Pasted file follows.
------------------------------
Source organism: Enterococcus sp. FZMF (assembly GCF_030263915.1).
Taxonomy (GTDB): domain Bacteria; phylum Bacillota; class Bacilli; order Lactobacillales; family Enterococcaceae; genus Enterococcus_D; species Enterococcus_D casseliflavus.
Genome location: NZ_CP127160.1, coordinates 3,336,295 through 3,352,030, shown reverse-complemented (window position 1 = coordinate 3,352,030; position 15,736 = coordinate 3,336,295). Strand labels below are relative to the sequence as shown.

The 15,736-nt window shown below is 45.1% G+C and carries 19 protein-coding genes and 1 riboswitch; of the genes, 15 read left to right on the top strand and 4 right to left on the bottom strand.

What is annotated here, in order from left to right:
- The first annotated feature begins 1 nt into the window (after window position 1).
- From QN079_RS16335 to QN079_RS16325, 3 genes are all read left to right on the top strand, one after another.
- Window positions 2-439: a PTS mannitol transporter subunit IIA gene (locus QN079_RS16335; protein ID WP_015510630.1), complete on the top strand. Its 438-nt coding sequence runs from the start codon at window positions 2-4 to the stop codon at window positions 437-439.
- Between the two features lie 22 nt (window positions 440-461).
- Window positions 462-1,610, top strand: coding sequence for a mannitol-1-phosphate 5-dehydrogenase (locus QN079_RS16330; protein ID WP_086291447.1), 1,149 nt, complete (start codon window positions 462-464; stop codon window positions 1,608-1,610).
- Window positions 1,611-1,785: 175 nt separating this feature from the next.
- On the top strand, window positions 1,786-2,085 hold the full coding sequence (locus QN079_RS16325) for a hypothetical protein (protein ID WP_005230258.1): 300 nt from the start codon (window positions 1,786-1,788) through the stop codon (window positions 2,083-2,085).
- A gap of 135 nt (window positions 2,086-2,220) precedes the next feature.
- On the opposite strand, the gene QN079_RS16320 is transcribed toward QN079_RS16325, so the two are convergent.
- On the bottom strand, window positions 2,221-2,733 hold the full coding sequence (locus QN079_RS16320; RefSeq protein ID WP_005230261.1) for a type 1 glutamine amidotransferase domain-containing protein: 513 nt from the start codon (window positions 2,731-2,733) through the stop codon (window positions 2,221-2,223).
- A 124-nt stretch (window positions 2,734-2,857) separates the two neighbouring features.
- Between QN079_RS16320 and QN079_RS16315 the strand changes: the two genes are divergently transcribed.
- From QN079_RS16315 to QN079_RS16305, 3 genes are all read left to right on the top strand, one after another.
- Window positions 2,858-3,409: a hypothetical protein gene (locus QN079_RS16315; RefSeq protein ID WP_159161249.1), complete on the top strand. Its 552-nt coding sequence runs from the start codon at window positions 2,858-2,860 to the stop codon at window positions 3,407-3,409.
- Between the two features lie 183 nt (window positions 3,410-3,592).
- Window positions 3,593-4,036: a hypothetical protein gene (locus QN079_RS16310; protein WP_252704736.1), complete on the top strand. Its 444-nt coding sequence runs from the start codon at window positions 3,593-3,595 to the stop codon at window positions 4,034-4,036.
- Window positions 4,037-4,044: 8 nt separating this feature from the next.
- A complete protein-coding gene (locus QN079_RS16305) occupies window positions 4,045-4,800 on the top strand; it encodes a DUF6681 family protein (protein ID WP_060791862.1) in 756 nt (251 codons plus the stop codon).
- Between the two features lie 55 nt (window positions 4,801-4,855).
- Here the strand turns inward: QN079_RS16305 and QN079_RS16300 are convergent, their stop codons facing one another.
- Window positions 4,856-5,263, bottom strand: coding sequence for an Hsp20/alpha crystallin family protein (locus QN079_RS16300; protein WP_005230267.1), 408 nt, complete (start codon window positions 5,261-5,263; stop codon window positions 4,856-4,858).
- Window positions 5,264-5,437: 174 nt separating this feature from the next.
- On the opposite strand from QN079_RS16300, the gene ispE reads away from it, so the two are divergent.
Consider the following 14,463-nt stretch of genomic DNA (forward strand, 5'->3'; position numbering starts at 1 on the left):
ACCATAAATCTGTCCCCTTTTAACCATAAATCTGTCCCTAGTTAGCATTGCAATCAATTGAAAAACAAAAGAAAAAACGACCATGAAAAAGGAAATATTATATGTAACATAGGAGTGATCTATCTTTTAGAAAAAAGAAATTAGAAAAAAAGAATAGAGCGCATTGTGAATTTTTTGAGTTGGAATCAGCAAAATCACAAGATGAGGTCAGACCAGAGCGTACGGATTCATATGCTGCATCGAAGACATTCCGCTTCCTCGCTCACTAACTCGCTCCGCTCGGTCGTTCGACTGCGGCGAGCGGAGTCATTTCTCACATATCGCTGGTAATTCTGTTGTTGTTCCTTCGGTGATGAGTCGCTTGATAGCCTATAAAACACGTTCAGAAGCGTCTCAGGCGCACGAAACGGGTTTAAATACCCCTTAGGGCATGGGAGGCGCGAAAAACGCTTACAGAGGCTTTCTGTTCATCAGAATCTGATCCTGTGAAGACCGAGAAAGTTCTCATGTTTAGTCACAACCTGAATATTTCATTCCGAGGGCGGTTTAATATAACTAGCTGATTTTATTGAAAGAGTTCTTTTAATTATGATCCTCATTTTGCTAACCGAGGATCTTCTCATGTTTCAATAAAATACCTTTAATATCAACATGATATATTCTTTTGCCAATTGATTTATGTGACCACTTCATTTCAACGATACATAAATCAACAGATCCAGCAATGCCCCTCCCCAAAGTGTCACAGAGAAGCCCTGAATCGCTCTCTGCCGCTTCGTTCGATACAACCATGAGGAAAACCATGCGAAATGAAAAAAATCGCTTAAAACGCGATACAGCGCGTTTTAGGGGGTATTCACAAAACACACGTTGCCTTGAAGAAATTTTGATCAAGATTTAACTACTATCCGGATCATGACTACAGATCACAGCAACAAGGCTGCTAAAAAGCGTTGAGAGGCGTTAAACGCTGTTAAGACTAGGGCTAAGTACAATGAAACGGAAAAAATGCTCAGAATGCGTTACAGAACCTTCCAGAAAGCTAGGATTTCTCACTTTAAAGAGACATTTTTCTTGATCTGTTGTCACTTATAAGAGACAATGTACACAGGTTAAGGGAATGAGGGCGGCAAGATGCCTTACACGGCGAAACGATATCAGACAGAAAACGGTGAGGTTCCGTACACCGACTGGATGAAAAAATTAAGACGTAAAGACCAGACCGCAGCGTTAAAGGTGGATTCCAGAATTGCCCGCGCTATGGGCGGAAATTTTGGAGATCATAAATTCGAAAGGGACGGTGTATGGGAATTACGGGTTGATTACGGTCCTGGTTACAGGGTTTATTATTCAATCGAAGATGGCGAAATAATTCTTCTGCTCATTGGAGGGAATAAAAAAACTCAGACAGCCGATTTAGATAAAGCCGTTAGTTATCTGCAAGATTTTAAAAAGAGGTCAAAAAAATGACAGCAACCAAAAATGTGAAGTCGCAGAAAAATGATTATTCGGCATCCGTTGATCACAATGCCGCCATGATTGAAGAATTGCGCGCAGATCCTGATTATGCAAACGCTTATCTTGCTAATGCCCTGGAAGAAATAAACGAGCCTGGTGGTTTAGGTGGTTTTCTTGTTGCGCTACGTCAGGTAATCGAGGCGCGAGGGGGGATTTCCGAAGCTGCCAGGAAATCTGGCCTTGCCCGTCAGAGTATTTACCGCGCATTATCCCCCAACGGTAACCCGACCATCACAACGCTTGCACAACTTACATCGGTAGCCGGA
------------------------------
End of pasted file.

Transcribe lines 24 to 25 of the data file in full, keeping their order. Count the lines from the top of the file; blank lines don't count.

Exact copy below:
- Between the two features lie 55 nt (window positions 4,801-4,855).
- Here the strand turns inward: QN079_RS16305 and QN079_RS16300 are convergent, their stop codons facing one another.